Ask Mr. Sage: Why FBTS Uses Foam Packing Peanuts & How to Reuse Them
Dear Mr. Sage,
I order a lot of plants from you. I reuse or recycle the packing boxes and also compost the newsprint that you wrap around the plants. But I don't know what to do with all the polystyrene packing peanuts used in the packaging. I don't want to throw them in the trash and my local recycling center doesn't accept them. Do you have any suggestion about what I can do with them?
Also, please forgive me for asking this awkward question, but why do you use this material when biodegradable packing peanuts are now available? I'm guessing that you must have a good reason, because your company seems environmentally conscious. I know that you don't print a catalog and that you mostly use insects to control garden pests.
Dear Serious Recycler,
I appreciate your recognition of our emphasis at Flowers by the Sea on ecofriendly practices. It's true that we conserve resources by not printing a catalog. It's also true that we mainly use beneficial insects to control pests. Yet it isn't easy being completely green. At FBTS, we must use expanded polystyrene (EPS) packing peanuts in our packaging.
I have two good reuse ideas to offer, but first it's necessary to explain why we use this material that is also referred to as a "plastic #6."
Plastics numbered 1 to 6 are all recyclable. Although recycling organizations don't accept plastic #6 curbside, many accept large pieces of it, such as from packaging big objects including TVs. Yet few accept EPS packing peanuts, because they consume lots of space in trucks and don't provide enough foam to be cost-effective for shipping to companies that process plastic #6.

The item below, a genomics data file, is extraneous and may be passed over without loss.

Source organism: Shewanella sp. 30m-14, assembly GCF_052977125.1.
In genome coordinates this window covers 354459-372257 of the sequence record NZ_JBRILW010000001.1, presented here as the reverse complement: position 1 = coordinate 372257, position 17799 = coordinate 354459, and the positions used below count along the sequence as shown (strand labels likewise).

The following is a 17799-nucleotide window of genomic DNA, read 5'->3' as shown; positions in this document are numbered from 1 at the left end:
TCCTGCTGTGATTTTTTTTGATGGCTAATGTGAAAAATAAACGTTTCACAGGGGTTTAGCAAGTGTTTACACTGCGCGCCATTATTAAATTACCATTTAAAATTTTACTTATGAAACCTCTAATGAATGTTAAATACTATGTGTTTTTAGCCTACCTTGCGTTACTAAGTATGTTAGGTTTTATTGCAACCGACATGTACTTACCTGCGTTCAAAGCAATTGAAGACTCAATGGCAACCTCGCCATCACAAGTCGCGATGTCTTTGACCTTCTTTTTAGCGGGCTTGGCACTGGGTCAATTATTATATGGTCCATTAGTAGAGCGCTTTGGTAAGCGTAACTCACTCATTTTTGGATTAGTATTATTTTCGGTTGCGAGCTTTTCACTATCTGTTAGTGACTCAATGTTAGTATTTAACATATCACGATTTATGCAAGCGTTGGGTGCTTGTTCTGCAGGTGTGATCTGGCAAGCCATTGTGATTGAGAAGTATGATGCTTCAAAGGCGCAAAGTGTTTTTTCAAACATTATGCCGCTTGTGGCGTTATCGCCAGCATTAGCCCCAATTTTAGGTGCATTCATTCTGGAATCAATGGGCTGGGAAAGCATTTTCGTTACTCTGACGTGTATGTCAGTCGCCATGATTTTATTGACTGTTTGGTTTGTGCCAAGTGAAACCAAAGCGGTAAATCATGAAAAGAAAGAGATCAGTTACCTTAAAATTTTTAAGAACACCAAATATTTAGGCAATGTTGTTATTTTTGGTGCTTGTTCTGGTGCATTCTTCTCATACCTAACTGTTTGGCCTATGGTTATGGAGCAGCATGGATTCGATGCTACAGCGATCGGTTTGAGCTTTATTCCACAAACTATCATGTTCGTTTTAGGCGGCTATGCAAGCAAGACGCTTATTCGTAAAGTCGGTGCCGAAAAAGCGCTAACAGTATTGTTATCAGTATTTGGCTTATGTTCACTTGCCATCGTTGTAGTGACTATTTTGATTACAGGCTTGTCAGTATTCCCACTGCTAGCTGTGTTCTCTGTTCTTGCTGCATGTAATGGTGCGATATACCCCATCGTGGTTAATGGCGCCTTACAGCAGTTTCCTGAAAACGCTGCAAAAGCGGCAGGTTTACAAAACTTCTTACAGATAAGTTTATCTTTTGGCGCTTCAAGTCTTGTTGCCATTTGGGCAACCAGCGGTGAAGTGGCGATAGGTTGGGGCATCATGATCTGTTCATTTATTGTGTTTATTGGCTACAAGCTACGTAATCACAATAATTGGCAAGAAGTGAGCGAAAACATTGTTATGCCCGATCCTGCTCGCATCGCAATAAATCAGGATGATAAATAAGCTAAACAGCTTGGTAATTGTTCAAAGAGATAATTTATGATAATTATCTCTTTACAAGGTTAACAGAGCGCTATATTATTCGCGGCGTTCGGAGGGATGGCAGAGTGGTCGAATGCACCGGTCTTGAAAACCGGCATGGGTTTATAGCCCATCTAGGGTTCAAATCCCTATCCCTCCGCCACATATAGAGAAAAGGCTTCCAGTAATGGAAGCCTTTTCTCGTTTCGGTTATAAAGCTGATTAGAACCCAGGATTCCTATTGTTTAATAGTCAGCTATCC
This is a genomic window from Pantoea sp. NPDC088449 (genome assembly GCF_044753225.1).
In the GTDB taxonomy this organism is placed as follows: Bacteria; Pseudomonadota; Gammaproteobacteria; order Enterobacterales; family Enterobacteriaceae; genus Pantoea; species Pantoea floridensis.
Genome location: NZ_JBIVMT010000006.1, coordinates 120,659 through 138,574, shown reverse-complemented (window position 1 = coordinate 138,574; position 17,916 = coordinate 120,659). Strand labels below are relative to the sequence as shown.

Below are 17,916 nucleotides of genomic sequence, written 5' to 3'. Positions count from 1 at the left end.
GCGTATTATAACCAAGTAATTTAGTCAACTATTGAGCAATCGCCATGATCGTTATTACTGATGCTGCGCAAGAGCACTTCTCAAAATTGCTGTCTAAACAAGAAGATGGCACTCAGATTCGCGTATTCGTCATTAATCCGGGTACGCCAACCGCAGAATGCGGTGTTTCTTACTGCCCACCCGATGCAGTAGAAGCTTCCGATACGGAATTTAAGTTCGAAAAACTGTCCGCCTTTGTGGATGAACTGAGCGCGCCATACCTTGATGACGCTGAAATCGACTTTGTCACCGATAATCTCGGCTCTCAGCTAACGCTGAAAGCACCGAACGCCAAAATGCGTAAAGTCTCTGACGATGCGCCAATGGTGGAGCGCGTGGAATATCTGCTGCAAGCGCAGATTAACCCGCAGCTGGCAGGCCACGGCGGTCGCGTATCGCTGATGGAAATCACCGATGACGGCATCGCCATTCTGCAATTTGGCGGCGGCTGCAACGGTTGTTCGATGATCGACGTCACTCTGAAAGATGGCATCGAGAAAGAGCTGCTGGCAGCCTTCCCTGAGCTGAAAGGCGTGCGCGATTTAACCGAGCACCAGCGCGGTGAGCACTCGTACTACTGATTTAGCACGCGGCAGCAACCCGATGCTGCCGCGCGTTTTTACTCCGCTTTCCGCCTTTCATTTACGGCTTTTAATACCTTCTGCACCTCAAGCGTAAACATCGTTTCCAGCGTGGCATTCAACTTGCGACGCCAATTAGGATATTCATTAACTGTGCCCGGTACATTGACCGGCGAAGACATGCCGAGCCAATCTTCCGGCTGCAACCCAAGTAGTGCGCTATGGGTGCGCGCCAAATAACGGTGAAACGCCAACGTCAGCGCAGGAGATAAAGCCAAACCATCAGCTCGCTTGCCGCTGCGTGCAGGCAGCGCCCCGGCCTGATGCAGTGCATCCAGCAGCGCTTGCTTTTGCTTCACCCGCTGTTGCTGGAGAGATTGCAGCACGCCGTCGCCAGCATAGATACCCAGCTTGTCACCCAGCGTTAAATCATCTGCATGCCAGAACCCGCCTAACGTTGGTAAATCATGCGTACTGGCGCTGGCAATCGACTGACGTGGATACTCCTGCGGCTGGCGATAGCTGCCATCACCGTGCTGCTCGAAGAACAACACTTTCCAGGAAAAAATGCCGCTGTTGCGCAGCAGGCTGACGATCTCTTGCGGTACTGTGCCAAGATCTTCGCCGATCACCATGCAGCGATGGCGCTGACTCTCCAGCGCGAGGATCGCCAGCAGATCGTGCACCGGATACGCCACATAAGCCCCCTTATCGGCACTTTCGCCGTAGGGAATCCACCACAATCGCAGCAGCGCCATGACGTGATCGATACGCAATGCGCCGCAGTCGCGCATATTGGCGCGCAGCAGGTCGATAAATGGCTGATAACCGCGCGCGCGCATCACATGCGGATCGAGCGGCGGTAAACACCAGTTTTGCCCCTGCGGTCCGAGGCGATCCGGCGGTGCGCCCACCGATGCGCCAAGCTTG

We dislike using any products that we don't consider to be earth friendly. Yet EPS packing peanuts are a necessary evil for us, because we have to deliver plants in healthy condition and at an affordable cost to customers.
Biodegradable packing peanuts are a poor choice for Flowers by the Sea, because they are made from plant starch and dissolve when wet.
We significantly hydrate our plants before wrapping them for shipping. This moisture might not destroy a whole box of bio-peanuts, but it would turn enough of them to useless goo that our plants wouldn't be safely cushioned for shipping.
Even if bio-peanuts didn't fall apart in transit, we would be opposed to them because they are made from genetically modified crops (GMOs) -- a topic for another day.
We've explored other possibilities, such as packing individual plants in containers made of compostable mushroom foam. Although it appears that plants might survive well in these containers, they are expensive and would drastically increase the size and weight of shipping boxes. This would make shipping costs unaffordable for most of our customers.
So we continue to look for a better packing material.
As to your question about how to recycle EPS peanuts, I think the best thing to do is to reuse them for shipping. If you have too many for your personal shipping, consider donating them to local companies that need large quantities of shipping materials. Many mail carriers, such as UPS and PakMail, accept used packing peanuts as long as they are clean.
Ironically, another great use involves container gardening. You can place EPS packing peanuts at the bottom of large planting pots to cut weight and save potting soil. The only problem with this practice occurs when you forget about the peanuts in the bottom of the pot and decide to recycle the soil by adding it to your compost heap. You end up with bits of polystyrene in the muck.
But here's a clever solution collected from reader comments at This Old House: Put the peanuts in drawstring mesh bags -- like the kind used for apples and oranges -- and place them at the bottom of pots. The reader says that when she empties the pots, she rinses the bags full of packing peanuts and reuses them in other container plantings.
Thanks again for being understanding of the fact that we really do try hard to be as green as possible. Don't hesitate to contact us with more questions. If you have any suggestions for alternative packing materials, we're ready to listen.